Also, with AfterEffects, one can have two Macs connected by network and use the other machine's cores too (so I recall reading).

    overall, it depends on the use of the machine. Given the 2.93GHz model is $500 more (the processor alone sells for $600 on newegg) compared to the 2.66 base model, it is not worth $500 for 270MHz either...
     
  7. thermodynamic Suspended

    thermodynamic

    Joined:
    May 3, 2009
    Location:
    USA
    #7
    And by then, Intel will be two or three generations ahead of the Nehalems, with future Mac Pros using them being less costly. Even if, for example, Adobe CS5 came out tomorrow, people may not have the money to flock to it either...
     
  8. UltraNEO* macrumors 601

    UltraNEO*

    Joined:
    Jun 16, 2007
    Location:
    近畿日本
    #8
    Yeah!! That's a true statement too, though it really depends on what the OP and other prospective users plan to do with their machines... if they're using it for non-multimedia based DTP, it's perfect!! All in all, it really depends on the users choice of applications - not all can take advantage of all eight cores. However, if their main intentions is surfing the net, checking mail and do nothing professional, a MacPro is most definitely an overkill!!

    I believe Intel are about to release a six-core version of their current CPU, for people who own 09MP's it might be compatible since it's suppose to share the same socket - but it's not something that really grabs me, i'm still very happy with my 08 machine.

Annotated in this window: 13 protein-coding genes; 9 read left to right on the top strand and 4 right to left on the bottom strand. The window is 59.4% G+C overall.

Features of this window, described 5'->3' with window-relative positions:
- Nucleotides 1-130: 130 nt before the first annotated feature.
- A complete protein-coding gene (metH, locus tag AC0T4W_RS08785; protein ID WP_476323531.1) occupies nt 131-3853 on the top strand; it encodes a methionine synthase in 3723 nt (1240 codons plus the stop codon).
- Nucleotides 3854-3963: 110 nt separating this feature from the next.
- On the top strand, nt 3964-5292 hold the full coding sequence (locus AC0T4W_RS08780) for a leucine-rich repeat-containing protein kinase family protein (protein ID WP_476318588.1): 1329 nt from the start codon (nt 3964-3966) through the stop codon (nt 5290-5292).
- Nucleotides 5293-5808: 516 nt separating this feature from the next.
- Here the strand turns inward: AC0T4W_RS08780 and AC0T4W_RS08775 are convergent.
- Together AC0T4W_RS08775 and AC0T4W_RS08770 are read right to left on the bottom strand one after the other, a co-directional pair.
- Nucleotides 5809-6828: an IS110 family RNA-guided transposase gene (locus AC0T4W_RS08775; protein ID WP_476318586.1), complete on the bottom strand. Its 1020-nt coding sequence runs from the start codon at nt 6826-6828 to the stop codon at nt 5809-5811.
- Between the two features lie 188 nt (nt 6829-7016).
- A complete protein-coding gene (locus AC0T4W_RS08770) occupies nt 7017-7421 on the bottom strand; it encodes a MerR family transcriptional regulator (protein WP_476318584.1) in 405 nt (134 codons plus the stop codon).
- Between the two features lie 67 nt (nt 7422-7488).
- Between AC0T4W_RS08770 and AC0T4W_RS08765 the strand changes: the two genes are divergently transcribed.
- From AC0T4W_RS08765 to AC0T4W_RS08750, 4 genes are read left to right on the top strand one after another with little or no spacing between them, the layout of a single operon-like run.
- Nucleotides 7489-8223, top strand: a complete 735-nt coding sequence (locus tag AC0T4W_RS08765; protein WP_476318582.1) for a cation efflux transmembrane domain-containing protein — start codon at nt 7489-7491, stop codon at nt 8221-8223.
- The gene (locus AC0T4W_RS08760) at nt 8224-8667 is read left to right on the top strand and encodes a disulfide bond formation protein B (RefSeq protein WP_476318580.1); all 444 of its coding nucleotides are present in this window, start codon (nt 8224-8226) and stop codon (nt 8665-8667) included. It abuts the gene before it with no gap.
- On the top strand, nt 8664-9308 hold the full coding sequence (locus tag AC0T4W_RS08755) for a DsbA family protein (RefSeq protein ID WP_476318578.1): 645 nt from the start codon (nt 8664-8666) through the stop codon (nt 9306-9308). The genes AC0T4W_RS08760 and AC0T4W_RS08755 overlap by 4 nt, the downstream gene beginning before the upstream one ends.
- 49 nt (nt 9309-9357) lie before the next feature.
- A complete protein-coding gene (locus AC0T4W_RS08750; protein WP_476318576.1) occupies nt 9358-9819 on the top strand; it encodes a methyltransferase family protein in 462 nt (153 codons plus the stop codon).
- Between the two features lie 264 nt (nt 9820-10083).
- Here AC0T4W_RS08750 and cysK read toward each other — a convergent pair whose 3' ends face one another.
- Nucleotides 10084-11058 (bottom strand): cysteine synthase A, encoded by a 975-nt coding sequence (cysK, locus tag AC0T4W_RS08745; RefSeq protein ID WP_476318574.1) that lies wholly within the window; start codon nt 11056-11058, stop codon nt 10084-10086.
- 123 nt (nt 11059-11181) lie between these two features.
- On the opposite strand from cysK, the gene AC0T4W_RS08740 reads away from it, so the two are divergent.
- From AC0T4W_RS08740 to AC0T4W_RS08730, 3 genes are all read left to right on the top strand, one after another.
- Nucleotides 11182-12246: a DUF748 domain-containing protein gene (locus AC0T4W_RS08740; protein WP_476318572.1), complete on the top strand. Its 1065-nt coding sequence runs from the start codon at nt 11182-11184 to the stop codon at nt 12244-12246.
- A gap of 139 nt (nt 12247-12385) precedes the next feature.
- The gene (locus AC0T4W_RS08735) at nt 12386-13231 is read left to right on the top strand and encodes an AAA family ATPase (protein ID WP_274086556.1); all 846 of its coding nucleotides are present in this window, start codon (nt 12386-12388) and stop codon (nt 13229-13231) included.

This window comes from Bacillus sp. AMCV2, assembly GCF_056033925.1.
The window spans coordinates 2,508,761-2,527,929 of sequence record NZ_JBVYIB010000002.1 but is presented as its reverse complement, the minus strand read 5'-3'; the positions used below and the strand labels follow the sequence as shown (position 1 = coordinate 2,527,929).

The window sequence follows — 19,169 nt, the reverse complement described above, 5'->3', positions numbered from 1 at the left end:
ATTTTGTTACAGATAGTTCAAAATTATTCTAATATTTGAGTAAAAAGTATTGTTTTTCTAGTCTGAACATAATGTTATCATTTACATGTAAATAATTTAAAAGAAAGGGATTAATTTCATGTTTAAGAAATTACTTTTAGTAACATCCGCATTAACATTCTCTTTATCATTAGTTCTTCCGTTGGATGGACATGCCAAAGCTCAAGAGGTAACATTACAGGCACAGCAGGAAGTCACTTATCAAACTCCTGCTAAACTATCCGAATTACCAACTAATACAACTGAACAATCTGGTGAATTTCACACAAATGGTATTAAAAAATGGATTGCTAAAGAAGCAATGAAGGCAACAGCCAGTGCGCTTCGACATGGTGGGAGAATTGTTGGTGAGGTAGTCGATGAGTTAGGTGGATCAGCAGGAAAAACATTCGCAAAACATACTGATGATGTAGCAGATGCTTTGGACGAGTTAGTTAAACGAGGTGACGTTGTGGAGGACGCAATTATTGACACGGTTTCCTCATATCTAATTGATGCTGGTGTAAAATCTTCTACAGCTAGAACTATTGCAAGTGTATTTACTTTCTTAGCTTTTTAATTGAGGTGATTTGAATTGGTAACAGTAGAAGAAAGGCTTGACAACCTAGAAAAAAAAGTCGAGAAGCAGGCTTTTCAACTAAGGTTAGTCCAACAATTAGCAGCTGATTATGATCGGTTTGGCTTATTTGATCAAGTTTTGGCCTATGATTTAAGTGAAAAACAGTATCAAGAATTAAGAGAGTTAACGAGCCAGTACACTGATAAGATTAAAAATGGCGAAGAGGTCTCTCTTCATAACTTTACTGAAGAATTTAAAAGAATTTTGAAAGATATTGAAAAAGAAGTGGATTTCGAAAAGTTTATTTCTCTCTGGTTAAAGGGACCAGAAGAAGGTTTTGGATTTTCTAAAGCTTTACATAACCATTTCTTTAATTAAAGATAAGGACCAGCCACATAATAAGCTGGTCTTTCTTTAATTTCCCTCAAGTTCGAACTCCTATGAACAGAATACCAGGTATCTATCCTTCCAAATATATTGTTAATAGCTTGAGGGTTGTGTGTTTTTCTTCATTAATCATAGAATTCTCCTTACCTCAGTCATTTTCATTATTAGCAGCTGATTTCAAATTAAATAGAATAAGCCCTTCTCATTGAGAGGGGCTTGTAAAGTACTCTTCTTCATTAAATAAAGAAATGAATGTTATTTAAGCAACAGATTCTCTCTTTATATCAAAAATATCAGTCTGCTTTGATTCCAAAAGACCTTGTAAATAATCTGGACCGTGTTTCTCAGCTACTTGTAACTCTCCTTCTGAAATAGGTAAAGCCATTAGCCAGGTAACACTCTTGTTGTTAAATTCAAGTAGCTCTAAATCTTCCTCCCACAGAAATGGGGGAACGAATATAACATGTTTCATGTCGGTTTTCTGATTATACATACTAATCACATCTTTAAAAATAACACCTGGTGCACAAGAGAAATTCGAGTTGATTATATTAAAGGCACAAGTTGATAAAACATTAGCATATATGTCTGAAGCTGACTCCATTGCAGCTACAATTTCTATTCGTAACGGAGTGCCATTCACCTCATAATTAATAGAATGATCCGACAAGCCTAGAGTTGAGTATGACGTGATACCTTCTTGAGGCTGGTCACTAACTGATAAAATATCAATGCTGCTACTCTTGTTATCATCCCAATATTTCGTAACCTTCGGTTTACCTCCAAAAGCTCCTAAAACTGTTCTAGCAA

As for application upgrades? Well that'll really depend on one's budget, and the time it take to recuperate the extra investment. It's different for everyone. Me, I usually upgrade at the blink of an eye and split the cost up, putting it through my monthly petty cash allowance.
     
  9. Macsonic macrumors 65816

    Macsonic

    Joined:
    Sep 6, 2009
    Location:
    Earth
    #9
    I read somewhere in this forum most softwares; being 32 bit still could not take advantage of the Triple Channel Ram architecture of the 2009 Nehalem MacPros. I also read from this article that Final Cut Pro can only use a maximum of 4 gig of ram or less: http://support.apple.com/kb/TA27734

    I guess the Quad Nehalem 4 core is a suitable choice for now. Looking back at the history of Apple products, they always carry a high price when introducing a new kind of hardware technology and sometimes being the most expensive does not mean it's the best. Then a year after the price goes down on that technology. Back in 2003 the 2.0 Dual Processor Powermac was released and was expensive. Later Apple released a dual 1.8 Ghz at a more reasonable cost. In 2005 Apple introduced the 2.5 Quad which was a dud with it's liquid cooling system. I think this is one of the most expensive model. And in 2006 the new 2.66 Quad MacPro was released with a lower price. Now the Nehalem with a new technology was released with a somewhat higher price tag.

    I am hoping in 2010 with the newer MacPros the price will be reasonable, cheaper. We need reasonably price MacPros with the current economic slowdown.
     
  10. VirtualRain macrumors 603

    VirtualRain

    Joined:
    Aug 1, 2008
    Location:
    Vancouver, BC
    #10
    I prefer to look at it this way...

    For the cost of a well equipped Octo core, you can get...

    - A great Mac Pro quad configuration
    - Your choice of Mac laptop
    - a Mac Mini for HTPC use
    - AND an iPhone

    See my sig! :eek: :D ;)
     
  11. VirtualRain macrumors 603

    VirtualRain

    Joined:
    Aug 1, 2008
    Location:
    Vancouver, BC
    #11